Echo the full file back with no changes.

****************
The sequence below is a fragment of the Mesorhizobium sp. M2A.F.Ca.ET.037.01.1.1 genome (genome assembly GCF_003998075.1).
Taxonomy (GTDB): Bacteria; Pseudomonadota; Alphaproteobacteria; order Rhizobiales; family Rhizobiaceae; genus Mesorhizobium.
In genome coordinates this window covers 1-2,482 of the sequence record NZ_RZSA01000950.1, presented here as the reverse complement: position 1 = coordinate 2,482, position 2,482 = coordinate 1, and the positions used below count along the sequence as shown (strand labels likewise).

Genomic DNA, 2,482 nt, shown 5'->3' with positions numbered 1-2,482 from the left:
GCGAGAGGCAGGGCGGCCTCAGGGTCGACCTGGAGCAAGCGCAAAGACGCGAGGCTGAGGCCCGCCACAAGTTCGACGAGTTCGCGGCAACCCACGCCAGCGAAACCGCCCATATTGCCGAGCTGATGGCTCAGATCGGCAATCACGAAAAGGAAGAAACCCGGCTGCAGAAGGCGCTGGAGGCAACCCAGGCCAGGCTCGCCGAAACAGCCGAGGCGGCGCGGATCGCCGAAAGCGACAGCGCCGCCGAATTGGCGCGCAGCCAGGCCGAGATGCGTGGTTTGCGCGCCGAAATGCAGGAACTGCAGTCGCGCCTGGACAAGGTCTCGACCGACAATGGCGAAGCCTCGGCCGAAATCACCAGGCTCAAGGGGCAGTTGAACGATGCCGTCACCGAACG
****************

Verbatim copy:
The sequence below is a fragment of the Mesorhizobium sp. M2A.F.Ca.ET.037.01.1.1 genome (genome assembly GCF_003998075.1).
Taxonomy (GTDB): Bacteria; Pseudomonadota; Alphaproteobacteria; order Rhizobiales; family Rhizobiaceae; genus Mesorhizobium.
In genome coordinates this window covers 1-2,482 of the sequence record NZ_RZSA01000950.1, presented here as the reverse complement: position 1 = coordinate 2,482, position 2,482 = coordinate 1, and the positions used below count along the sequence as shown (strand labels likewise).

Genomic DNA, 2,482 nt, shown 5'->3' with positions numbered 1-2,482 from the left:
GCGAGAGGCAGGGCGGCCTCAGGGTCGACCTGGAGCAAGCGCAAAGACGCGAGGCTGAGGCCCGCCACAAGTTCGACGAGTTCGCGGCAACCCACGCCAGCGAAACCGCCCATATTGCCGAGCTGATGGCTCAGATCGGCAATCACGAAAAGGAAGAAACCCGGCTGCAGAAGGCGCTGGAGGCAACCCAGGCCAGGCTCGCCGAAACAGCCGAGGCGGCGCGGATCGCCGAAAGCGACAGCGCCGCCGAATTGGCGCGCAGCCAGGCCGAGATGCGTGGTTTGCGCGCCGAAATGCAGGAACTGCAGTCGCGCCTGGACAAGGTCTCGACCGACAATGGCGAAGCCTCGGCCGAAATCACCAGGCTCAAGGGGCAGTTGAACGATGCCGTCACCGAACG